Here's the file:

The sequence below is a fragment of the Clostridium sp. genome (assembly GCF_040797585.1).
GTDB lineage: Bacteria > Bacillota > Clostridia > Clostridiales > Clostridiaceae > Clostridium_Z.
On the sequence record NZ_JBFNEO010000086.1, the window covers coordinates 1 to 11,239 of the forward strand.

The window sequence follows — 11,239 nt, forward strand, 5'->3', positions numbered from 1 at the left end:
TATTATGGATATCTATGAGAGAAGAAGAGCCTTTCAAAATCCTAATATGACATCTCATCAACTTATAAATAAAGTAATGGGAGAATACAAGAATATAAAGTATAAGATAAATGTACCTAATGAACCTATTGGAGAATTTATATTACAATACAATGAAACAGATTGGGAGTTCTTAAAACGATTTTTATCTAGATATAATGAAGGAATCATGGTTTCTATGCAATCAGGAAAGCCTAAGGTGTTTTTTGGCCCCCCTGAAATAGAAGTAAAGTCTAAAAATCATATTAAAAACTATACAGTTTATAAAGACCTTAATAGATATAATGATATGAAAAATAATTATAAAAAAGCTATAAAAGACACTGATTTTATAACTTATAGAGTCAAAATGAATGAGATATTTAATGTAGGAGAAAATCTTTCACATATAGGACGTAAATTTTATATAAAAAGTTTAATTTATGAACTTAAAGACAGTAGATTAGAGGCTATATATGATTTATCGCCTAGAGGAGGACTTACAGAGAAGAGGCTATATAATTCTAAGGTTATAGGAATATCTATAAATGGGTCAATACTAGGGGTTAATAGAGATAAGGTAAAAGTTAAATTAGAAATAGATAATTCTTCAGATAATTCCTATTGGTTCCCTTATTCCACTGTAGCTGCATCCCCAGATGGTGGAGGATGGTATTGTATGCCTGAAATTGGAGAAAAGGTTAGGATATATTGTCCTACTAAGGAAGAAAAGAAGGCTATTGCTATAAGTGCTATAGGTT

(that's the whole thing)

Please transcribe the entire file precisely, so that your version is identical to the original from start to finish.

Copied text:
The sequence below is a fragment of the Clostridium sp. genome (assembly GCF_040797585.1).
GTDB lineage: Bacteria > Bacillota > Clostridia > Clostridiales > Clostridiaceae > Clostridium_Z.
On the sequence record NZ_JBFNEO010000086.1, the window covers coordinates 1 to 11,239 of the forward strand.

The window sequence follows — 11,239 nt, forward strand, 5'->3', positions numbered from 1 at the left end:
TATTATGGATATCTATGAGAGAAGAAGAGCCTTTCAAAATCCTAATATGACATCTCATCAACTTATAAATAAAGTAATGGGAGAATACAAGAATATAAAGTATAAGATAAATGTACCTAATGAACCTATTGGAGAATTTATATTACAATACAATGAAACAGATTGGGAGTTCTTAAAACGATTTTTATCTAGATATAATGAAGGAATCATGGTTTCTATGCAATCAGGAAAGCCTAAGGTGTTTTTTGGCCCCCCTGAAATAGAAGTAAAGTCTAAAAATCATATTAAAAACTATACAGTTTATAAAGACCTTAATAGATATAATGATATGAAAAATAATTATAAAAAAGCTATAAAAGACACTGATTTTATAACTTATAGAGTCAAAATGAATGAGATATTTAATGTAGGAGAAAATCTTTCACATATAGGACGTAAATTTTATATAAAAAGTTTAATTTATGAACTTAAAGACAGTAGATTAGAGGCTATATATGATTTATCGCCTAGAGGAGGACTTACAGAGAAGAGGCTATATAATTCTAAGGTTATAGGAATATCTATAAATGGGTCAATACTAGGGGTTAATAGAGATAAGGTAAAAGTTAAATTAGAAATAGATAATTCTTCAGATAATTCCTATTGGTTCCCTTATTCCACTGTAGCTGCATCCCCAGATGGTGGAGGATGGTATTGTATGCCTGAAATTGGAGAAAAGGTTAGGATATATTGTCCTACTAAGGAAGAAAAGAAGGCTATTGCTATAAGTGCTATAGGTT